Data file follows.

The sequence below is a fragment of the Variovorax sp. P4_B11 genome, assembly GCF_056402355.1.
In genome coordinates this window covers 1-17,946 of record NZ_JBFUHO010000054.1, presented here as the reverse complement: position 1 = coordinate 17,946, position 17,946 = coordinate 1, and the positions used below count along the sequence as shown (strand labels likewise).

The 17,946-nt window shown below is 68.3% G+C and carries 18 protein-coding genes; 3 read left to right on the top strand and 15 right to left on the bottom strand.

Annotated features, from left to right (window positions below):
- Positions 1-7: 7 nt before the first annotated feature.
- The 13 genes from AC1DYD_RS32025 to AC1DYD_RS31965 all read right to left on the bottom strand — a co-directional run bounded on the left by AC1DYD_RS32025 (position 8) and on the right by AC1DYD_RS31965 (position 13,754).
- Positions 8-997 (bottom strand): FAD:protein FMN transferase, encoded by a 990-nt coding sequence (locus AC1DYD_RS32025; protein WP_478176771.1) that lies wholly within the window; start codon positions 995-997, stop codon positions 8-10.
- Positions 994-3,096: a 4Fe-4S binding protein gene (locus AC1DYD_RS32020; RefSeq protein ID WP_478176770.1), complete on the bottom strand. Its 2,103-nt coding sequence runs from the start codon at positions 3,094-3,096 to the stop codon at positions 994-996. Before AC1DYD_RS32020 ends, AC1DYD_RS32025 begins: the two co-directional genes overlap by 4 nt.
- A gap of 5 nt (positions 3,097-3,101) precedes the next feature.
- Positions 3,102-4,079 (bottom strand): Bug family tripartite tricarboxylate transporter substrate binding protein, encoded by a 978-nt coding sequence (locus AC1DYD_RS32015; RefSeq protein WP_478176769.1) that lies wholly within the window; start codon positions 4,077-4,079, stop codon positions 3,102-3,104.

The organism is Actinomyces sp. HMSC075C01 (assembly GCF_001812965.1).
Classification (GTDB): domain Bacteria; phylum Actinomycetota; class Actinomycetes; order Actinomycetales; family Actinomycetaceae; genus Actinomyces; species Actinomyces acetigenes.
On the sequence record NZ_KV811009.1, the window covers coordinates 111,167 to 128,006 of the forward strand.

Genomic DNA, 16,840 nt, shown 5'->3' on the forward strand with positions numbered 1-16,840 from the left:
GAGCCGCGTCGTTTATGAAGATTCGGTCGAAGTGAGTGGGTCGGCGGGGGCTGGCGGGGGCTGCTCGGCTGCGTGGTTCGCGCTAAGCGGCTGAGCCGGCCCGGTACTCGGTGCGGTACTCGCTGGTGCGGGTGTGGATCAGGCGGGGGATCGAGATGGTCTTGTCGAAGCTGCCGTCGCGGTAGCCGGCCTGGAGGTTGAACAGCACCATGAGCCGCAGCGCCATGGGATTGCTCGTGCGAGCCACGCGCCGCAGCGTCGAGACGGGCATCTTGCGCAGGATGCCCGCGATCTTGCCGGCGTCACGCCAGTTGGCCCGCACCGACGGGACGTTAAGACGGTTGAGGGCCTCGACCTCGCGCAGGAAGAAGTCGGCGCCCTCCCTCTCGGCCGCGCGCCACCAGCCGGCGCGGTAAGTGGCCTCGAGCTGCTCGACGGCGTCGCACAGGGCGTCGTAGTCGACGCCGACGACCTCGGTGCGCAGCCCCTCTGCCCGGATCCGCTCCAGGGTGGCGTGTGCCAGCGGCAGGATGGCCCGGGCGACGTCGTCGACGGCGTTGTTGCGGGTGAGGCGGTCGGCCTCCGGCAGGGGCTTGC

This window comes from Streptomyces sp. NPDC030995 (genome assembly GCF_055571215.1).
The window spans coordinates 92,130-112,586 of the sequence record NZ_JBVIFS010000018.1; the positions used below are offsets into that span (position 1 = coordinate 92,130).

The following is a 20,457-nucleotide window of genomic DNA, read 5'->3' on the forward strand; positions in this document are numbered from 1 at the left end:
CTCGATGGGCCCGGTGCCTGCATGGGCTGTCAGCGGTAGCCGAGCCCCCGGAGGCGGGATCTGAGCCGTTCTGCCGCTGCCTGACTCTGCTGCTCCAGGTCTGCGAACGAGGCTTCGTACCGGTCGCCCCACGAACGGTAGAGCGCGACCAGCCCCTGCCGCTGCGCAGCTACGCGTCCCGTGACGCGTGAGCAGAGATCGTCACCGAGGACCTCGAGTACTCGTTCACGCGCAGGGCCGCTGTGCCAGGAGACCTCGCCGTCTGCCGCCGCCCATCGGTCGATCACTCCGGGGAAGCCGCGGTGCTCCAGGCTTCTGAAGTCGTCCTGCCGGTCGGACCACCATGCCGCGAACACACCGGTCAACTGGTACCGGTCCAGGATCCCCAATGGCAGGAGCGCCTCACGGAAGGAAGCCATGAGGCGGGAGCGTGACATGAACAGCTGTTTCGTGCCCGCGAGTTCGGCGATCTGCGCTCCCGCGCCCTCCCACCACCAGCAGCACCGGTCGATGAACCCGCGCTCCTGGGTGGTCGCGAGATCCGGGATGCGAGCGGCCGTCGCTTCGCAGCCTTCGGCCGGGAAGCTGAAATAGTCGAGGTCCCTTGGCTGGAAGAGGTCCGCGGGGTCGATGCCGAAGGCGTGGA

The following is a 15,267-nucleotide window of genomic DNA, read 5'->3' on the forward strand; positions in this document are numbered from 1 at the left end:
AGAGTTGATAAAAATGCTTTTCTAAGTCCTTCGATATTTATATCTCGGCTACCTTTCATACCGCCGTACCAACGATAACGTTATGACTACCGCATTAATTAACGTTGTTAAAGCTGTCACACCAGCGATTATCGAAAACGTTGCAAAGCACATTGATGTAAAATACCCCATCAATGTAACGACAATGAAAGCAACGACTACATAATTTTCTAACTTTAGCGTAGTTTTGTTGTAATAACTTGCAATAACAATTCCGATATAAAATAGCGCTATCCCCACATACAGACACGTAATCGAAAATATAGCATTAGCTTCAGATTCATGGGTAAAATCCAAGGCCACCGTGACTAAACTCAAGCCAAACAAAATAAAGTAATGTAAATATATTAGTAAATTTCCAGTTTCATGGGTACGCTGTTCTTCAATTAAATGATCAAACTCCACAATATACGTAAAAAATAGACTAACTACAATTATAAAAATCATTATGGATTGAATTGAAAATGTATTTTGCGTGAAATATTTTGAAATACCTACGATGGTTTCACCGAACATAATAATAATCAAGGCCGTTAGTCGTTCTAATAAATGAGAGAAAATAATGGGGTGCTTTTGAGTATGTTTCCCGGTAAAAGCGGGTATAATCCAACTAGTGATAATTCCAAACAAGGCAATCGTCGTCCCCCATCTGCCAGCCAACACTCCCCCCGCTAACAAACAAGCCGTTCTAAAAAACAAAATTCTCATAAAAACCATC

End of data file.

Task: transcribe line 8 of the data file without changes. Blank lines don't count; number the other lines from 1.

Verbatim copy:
- Positions 994-3,096: a 4Fe-4S binding protein gene (locus AC1DYD_RS32020; RefSeq protein ID WP_478176770.1), complete on the bottom strand. Its 2,103-nt coding sequence runs from the start codon at positions 3,094-3,096 to the stop codon at positions 994-996. Before AC1DYD_RS32020 ends, AC1DYD_RS32025 begins: the two co-directional genes overlap by 4 nt.